Just like most things in life, photographers are not satisfied with that which comes easily, like using a 1:1 ratio macro lens. Closer and bigger is better, but more difficult. To get greater magnification we can use a bellows, which places the camera lens further away from the camera sensor. Extension tubes can also be used to get the lens further from the sensor. Both these techniques will be explored in a later blog. Macro photographers will even mount camera lenses backwards for a different effect. More magnification causes several problems for the photographer, but can make the resulting image five times larger than life, a 5:1 ratio. Remember that the 90mm and 180mm lenses above had a working distance of 11 inches and 18.5 inches respectively. With the bellows and a 55mm lens we might have only 1/2 inch working distance as shown below. In such instances, the photographic challenge is to properly light the subject without making a glare on the lens. Here is one such set up with a 55mm lens mounted on extended bellows 1/2 inch from the ruler..
The Camera and Bellows Set-up
Here is another view of the bellows with a 55mm lens photographing the blue metric ruler. Bellows are like an accordion material that allows you to physically crank the lens further away from the camera. Doing so increases the magnification. In the photo below, the moveable LCD on the back of the Sony camera is angled up so you can better see what the camera is focused on. By counting the ruler’s mm lines on the camera LCD we can see the camera is capturing only 8mm. So dividing the 35mm sensor by 8mm image width, we get a magnification ratio of 4.4:1 with the bellows fully extended.
Lens Magnification Chart
I created the cart below to be used when determining the best lens set-up for the magnification needed and working distance desired. As more lenses and macro set-ups are experimented with, I’ll add them to this chart. My goal is to work my way up to a 10:1 magnification ratio.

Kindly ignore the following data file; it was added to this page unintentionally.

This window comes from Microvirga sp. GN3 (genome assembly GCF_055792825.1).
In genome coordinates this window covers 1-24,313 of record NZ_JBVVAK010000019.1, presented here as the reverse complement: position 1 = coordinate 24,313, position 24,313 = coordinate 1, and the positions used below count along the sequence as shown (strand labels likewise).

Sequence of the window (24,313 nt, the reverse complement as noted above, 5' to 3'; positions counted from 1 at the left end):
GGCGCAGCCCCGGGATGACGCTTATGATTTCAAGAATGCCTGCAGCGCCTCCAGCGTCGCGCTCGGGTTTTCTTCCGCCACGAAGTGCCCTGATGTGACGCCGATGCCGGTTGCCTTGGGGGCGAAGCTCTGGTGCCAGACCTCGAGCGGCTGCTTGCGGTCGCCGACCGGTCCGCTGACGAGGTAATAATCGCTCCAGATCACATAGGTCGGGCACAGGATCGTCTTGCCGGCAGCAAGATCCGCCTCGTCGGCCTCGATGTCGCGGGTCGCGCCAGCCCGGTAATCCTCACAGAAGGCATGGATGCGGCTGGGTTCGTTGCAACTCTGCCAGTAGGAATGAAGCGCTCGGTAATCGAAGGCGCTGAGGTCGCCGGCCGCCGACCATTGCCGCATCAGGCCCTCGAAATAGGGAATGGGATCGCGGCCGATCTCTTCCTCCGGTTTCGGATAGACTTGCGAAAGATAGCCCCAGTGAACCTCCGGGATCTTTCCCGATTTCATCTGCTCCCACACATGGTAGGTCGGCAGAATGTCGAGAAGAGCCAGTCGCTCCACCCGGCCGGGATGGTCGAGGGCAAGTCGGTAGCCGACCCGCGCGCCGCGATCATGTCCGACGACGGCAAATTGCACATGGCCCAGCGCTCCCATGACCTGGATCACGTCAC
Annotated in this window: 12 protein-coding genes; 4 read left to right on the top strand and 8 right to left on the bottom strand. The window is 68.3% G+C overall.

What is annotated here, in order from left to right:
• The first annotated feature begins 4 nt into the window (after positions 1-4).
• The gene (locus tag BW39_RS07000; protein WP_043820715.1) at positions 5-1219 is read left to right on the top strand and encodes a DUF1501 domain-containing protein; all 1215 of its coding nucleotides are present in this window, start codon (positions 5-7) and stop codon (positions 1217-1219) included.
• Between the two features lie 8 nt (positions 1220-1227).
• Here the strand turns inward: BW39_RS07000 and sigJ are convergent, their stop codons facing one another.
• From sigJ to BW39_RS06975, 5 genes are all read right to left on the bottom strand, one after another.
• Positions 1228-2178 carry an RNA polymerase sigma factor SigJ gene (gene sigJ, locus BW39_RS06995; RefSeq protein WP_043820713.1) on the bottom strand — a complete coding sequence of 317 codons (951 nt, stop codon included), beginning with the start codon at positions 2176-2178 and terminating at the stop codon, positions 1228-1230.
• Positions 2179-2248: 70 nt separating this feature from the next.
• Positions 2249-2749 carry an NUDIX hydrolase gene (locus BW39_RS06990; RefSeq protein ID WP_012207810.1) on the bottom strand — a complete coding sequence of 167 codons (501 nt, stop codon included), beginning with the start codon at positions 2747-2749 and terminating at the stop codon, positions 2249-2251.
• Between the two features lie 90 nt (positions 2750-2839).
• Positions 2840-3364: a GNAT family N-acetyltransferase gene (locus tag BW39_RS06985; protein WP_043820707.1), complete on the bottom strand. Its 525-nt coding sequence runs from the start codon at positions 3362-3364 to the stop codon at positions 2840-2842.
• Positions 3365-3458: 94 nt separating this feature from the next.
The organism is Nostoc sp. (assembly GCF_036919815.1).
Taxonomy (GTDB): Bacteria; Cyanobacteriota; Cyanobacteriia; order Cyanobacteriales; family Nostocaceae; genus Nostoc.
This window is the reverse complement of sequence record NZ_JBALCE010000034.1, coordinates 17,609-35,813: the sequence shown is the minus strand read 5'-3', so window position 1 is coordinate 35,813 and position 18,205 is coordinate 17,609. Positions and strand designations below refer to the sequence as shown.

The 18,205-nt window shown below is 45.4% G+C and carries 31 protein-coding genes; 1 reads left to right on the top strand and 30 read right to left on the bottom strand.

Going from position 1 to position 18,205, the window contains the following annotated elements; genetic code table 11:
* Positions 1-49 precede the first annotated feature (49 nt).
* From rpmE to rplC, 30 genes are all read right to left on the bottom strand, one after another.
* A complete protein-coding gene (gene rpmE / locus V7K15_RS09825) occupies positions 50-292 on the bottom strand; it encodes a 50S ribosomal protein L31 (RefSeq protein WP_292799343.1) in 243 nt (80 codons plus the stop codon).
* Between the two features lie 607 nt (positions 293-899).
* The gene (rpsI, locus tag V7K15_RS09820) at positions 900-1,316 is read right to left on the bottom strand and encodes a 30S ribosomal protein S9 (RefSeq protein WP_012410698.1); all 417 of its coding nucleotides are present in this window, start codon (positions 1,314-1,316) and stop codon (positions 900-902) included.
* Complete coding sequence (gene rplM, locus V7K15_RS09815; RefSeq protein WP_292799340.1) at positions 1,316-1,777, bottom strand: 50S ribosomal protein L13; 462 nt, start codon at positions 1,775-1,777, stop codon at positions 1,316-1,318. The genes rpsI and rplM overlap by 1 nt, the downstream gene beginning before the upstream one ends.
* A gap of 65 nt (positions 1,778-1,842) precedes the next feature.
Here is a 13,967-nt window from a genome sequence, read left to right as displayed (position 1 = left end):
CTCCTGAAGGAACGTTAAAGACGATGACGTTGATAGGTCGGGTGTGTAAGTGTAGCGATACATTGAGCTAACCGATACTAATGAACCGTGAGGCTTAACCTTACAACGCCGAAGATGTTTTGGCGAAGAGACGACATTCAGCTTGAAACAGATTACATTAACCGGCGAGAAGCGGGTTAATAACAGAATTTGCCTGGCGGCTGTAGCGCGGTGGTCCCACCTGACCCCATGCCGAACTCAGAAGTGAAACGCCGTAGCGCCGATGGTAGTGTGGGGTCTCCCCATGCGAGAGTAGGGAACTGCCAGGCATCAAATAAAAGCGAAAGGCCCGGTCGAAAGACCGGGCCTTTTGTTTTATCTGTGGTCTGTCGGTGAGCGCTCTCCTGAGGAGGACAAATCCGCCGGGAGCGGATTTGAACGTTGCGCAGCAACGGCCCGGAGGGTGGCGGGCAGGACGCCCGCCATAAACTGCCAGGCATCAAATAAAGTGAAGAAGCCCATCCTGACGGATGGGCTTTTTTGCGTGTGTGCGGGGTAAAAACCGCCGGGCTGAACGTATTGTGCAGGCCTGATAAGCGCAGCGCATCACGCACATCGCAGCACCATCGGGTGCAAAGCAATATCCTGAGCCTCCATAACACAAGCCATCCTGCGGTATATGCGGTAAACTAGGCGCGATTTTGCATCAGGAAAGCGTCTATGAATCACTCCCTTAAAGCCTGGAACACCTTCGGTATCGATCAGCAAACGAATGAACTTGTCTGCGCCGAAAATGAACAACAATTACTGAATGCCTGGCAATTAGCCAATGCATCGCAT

The chart below highlights the advantage of the normal 1:1 macro lenses. They provide the greatest working distance which makes lighting your subject easier, but with less magnification. Working distance is measured from the photo subject to the front of the lens.
The baseball size puffs of dandelion type weeds commonly growing in fields are called yellow salisfy. Looking for interesting designs in objects we normally ignore and walk past, I picked several and studied their shapes. I call photographs such as these found photos. Their beauty is not immediately apparent to those walking by, unlike a colorful sunrise or the Grand Canyon. One has to study them and look for their beauty. This sums up the current direction of my photography. Here are three photos of the yellow salsify weed.
While these photo were taken with 1:1 macro lenses they are not macro images, since I did not set the camera specifically at the closest focal distance of 11 inches as would be required for this particular lens. I was experimenting with flashes vs. constant lighting and creating black vs. white backgrounds.
What is Next?
In the coming weeks I’ll be busy as a busy bee exploring macro photography. I hope to post more photos of my progress and photos showing greater and greater magnification. I’ll explore using the bellows, extension tubes, extreme close-up macro lenses and even microscope lenses. I’ve built a special macro table for all of this work which will likely have a blog of its own.
Thank you for looking.
(1), (2) Digital Photography Review DP Review – “Macro Photography: Understanding Magnification”
(3), (4) Cambridge in Colour. “Macro Camera Lenses”